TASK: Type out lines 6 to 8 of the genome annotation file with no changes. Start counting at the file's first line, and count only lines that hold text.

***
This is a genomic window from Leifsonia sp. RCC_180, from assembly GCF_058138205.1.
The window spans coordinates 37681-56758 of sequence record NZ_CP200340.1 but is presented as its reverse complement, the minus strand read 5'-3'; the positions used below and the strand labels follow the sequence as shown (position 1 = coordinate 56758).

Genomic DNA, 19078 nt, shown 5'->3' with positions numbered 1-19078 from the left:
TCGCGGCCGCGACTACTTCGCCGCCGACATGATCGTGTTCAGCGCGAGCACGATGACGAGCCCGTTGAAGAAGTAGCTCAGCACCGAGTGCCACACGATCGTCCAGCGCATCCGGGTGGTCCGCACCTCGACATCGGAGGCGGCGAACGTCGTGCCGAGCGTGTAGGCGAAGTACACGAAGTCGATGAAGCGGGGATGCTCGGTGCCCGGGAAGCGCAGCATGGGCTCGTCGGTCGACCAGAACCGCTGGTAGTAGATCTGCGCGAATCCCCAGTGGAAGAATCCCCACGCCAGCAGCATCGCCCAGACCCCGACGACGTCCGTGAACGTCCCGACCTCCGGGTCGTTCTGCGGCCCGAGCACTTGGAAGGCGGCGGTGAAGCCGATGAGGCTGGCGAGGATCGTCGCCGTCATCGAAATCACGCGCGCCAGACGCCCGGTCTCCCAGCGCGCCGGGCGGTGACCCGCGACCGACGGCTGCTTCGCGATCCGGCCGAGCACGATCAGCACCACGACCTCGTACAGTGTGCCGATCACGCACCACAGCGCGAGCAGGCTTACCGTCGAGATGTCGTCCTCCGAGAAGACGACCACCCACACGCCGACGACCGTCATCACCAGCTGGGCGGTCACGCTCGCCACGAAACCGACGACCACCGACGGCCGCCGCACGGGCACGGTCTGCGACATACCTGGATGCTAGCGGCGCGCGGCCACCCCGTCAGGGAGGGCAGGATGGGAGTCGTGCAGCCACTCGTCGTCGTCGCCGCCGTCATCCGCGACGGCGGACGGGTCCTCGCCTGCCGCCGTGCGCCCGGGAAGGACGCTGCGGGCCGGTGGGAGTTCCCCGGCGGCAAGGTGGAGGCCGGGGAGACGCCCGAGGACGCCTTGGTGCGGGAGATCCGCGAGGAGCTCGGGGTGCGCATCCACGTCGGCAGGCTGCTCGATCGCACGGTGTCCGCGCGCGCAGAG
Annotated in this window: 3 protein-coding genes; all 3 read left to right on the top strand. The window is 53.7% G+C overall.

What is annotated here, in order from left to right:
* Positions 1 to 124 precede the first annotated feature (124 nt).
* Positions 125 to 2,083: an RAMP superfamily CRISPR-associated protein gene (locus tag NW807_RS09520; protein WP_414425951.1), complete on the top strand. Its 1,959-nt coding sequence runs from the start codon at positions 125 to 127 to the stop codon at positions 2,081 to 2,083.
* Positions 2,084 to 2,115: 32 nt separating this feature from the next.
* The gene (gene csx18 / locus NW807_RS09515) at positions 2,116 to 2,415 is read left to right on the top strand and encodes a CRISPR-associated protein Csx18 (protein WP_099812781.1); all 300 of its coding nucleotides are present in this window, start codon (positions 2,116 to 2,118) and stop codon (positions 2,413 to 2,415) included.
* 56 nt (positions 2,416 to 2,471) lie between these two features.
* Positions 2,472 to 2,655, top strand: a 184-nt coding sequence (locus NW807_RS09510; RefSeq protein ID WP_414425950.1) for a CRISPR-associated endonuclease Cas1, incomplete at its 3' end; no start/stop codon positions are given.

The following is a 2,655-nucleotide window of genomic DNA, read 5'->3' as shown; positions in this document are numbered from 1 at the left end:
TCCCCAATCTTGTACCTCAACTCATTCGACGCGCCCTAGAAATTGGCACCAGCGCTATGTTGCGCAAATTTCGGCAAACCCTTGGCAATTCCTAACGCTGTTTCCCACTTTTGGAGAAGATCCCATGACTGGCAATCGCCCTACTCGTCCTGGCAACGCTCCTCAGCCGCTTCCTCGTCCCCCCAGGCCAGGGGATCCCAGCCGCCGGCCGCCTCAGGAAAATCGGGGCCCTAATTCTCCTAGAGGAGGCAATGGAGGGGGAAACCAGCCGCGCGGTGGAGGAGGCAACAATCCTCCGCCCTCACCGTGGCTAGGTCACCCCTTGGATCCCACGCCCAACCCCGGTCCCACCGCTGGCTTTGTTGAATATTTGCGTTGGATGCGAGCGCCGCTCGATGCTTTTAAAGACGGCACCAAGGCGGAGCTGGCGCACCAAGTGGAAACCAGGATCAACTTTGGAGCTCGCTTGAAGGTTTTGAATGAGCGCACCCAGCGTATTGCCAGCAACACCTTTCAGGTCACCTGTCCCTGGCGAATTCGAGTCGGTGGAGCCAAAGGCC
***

What is annotated here, in order from left to right:
* Positions 1 to 124 precede the first annotated feature (124 nt).
* Positions 125 to 2,083: an RAMP superfamily CRISPR-associated protein gene (locus tag NW807_RS09520; protein WP_414425951.1), complete on the top strand. Its 1,959-nt coding sequence runs from the start codon at positions 125 to 127 to the stop codon at positions 2,081 to 2,083.